My undergraduate composition courses had a Come-to-Jesus moment scheduled for the Monday of the third week of class, after I had corrected two sets of essays. That third Monday morning, here's what I said:
"I've seen enough of your work so far to realize that three of you are intelligent. Fifteen of you are not. For the rest of the semester, I'm going to devote most of my time and energy and wisdom to the people here who don't have to be told the same thing twice, who don't turn in three pages when I assign five, who don't miss class or spend time with electronic devices while I'm talking. The rest of you should get smarter if you want to join the conversation."
You may not consider this the sort of moment Jesus would want to beatify, but Jesus never had to teach composition for a living. If he had, the Sermon on the Mount would have been a lot shorter. The meek would have been replaced by good writers. So would the mourners, the merciful, the peacemakers, the poor in spirit, the persecuted. A hunger for righteousness and purity of spirit are already characteristics of good writers, and Jesus, having taught composition, wouldn't have wanted to be redundant.
And that, ladies and gentlemen, is why Christianity has remained a cult all these years, and a tiny one. But literate.
I digress. People did want to join the conversation in my classes. I found that things went better when I concentrated on teaching the best students and letting the rest keep up as they could. Everybody's thinking improved. Everybody's ideas were more complicated and less didactic. The questions we were able to consider lacked easy rote answers. Not least, I wasn't bored, because I was in dialog with people who wanted to learn and think and were willing to work to achieve both.
Not-so-smart students, accustomed to class discussions plodding along at their own slow synaptic pace, woke up to the new regime, put away their video games and cellphones, and turned out not to be so intellectually challenged after all. By the end of the semesters most students had realized it's good to work hard and have interesting conversations with your professor, and the intelligence you wish you had isn't always limited to the intelligence you start out with.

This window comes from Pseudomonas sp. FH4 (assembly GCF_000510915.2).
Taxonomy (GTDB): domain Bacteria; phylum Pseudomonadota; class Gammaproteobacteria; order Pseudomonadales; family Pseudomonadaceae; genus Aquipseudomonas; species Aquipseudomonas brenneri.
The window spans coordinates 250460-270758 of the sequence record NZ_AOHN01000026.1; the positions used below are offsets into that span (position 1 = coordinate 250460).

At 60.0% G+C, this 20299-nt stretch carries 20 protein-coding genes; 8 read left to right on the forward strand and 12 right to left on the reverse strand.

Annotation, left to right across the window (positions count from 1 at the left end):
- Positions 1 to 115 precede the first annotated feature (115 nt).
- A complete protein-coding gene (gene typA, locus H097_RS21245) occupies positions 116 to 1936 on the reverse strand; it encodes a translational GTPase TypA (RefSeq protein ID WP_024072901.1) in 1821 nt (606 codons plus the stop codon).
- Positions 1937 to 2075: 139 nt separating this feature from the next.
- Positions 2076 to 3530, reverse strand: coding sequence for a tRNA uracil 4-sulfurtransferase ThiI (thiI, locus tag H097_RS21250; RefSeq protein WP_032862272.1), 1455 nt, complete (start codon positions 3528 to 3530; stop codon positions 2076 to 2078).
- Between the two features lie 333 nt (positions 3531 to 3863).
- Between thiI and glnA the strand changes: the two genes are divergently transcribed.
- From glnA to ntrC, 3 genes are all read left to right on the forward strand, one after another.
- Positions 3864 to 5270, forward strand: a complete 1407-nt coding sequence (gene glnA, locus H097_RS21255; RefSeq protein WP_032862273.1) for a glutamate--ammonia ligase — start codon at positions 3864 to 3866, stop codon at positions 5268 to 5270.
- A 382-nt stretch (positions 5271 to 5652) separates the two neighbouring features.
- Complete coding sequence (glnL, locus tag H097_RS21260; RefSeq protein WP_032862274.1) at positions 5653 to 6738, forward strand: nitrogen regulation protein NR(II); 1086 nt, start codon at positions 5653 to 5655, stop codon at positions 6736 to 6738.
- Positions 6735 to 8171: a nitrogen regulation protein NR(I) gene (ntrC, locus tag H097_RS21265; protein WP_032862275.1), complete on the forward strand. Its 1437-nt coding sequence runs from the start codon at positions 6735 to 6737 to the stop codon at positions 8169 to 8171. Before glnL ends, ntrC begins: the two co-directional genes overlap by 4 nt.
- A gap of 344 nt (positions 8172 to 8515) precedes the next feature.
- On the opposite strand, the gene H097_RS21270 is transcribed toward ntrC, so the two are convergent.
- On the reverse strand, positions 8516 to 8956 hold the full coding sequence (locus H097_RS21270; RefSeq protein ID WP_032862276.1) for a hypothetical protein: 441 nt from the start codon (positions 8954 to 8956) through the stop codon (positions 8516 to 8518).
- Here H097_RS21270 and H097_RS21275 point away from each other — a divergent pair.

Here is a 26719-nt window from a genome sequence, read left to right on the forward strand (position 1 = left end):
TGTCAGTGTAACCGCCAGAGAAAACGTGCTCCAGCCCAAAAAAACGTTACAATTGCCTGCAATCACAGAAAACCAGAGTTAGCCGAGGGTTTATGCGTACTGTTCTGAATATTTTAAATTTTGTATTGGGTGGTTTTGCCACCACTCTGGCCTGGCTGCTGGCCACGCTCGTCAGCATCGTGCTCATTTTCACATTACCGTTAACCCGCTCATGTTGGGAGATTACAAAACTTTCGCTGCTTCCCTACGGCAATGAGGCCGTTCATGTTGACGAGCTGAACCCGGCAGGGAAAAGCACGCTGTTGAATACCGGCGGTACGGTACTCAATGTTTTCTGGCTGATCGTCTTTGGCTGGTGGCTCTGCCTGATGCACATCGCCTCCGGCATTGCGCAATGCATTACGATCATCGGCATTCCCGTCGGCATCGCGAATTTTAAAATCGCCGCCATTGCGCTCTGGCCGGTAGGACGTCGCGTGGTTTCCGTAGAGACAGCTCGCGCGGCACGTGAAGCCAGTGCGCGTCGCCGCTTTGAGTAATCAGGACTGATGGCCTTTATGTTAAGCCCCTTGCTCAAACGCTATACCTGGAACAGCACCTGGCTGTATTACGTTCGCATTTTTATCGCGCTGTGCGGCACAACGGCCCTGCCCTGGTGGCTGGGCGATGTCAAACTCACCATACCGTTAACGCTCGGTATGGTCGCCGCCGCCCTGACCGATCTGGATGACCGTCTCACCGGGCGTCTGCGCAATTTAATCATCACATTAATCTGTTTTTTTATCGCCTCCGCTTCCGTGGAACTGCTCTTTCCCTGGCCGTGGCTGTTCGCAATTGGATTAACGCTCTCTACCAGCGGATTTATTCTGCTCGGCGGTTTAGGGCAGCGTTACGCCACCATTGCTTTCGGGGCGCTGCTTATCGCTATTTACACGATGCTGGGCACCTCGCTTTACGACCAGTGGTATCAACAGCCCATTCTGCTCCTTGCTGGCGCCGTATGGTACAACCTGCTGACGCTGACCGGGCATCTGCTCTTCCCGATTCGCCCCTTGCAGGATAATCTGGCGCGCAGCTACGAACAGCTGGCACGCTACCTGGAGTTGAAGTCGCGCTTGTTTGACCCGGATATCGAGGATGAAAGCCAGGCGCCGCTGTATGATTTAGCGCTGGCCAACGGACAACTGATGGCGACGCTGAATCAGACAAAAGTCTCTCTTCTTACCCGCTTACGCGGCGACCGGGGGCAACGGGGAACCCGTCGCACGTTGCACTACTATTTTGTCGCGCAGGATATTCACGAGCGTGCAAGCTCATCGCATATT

"People get smarter when they work at it," I'd tell my new writers, as they went off to history and philosophy and science classes armed with short, simple sentences, concrete nouns, action verbs, concise paragraphs and a deep suspicion of false metaphors.
I also told them, "If you're desperate to join an elite, consider becoming part of an intellectual elite. Joining political or financial elites will cost you your soul. Becoming an elite athlete will initiate a losing battle against time, one that will be over long before you are, unless you take cancer-causing steroids. But being smart is something you can get better at until your brain shrinks to the size of a walnut--which it will, if you live long enough. But there's evidence that it won't shrink so fast if you've worked at being smart all your life."
What has prompted this memory is another losing battle--not against time, but against illiteracy. Without going into dreary details about the quality of writing in our culture, I can say that the battle I fought in comp classes has been lost. The idea of focusing on the smart people in your audience and leaving the rest behind doesn't go over well these days.
Nor does the idea that if a given group of people--Treasure Valley residents, say--take an IQ test, half of them will score below average. If you believe a test can gauge intelligence, that test is going to indicate that half the people are smarter than the other half.
More bad news: The smarter half is losing its smarts. If I judge from the comments of former colleagues, high-school graduates do not know how to write when they come to college, and almost all first-semester classes are remedial.
A long time ago I wrote for Skiing Magazine. It was a good gig. They sent me to Canada and New Zealand and to weird weekends in Aspen and Sun Valley, and I wrote long, follow-me-beneath-the-surface articles for their target demographic, 21- to 35-year-olds. I was a careful witness, as all I had to sell was my perceptions, and they had to be accurate, acute and interesting.
Then a change of editors, and an editorial meeting where they changed their demographic to 18- to 24-year-olds. All of a sudden my nuanced 2,500-word articles were obsolete. In their place were photos captioned with the words, "Dude!" and "Whoa!" and my favorite, "Rad-iculous!" Instead of going beneath the surface of skiing--and there's a lot there, as any visitor to Tamarack will intuit--Skiing became all surface, with heavy doses of advertorial-quality photography. I suppose that's why they turned down my proposed article about putting on my 25-year-old alpine equipment and free-racing one of my old buddies on the Sun Valley Ski Patrol down Baldy.
"Dude," said my 20-something editor, "We're trying to get people to buy new equipment, not use their grandfather's."
I didn't point out that my article would delve into issues of over-hyped technology, of getting old in resort towns, of the tendency of resorts to be as susceptible to entropy as their clientele. Those were interesting ideas, but I wouldn't have been able to make my new editor see that. He hadn't been in my classes. Even if he had, I might not have noticed him.